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Mucocele

Mucocele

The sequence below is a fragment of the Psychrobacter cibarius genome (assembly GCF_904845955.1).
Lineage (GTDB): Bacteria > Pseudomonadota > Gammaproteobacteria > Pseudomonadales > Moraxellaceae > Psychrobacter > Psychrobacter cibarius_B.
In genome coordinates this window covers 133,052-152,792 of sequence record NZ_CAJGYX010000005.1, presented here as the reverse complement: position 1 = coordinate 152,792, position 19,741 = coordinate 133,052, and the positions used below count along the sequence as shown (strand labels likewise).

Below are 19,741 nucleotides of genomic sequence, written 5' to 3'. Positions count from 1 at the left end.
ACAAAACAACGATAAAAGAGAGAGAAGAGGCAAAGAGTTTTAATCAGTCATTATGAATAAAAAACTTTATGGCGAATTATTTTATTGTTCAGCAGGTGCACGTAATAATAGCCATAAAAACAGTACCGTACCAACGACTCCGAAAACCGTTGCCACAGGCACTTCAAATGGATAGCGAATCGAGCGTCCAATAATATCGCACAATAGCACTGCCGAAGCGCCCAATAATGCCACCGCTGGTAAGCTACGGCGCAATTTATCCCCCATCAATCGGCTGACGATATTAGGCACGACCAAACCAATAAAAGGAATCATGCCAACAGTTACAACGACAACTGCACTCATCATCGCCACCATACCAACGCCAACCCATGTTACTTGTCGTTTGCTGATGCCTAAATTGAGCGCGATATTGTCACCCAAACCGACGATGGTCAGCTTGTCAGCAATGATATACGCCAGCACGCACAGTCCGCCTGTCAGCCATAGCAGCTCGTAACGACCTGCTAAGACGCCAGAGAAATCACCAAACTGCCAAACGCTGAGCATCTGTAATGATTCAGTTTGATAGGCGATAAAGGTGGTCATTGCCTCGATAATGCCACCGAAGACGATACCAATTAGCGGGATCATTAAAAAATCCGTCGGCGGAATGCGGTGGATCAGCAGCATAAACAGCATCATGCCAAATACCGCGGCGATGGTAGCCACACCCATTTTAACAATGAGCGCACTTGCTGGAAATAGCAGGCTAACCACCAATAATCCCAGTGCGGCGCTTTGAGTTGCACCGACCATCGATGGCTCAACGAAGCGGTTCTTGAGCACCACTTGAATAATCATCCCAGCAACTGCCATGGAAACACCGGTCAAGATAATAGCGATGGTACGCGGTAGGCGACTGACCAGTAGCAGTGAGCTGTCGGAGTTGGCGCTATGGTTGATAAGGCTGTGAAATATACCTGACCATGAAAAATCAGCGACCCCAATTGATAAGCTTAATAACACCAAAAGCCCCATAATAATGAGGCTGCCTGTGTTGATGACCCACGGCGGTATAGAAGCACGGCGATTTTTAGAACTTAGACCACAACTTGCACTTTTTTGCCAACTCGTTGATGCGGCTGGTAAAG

The soft "bubble" on the mucosal surface of a 42-year-old man's lower lip had developed, disappeared for 3 months, and returned. The lesion caused no pain or discomfort. The lesion's unique appearance and history is typical of a mucocele--a mucous retention cyst that is called a ranula when it occurs on the floor of the mouth or the underside of the tongue. The polyp can result either from a ruptured minor mucous salivary gland duct or from retention of mucus caused by an obstructed duct; trauma often triggers the cyst's development. Virtually all mucoceles occur on the lower lip. These lesions are benign, pose no risk, and often disappear spontaneously; no treatment is necessary. However, when squamous cell carcinoma or plasmacellularis, which are in the differential, are suspected or if the lesion interferes with speech or swallowing, removal may be warranted. Mucoceles can be excised or marsupialized; however, recurrence is common. (Case and photograph courtesy of Joe Monroe, PA-C.)

 
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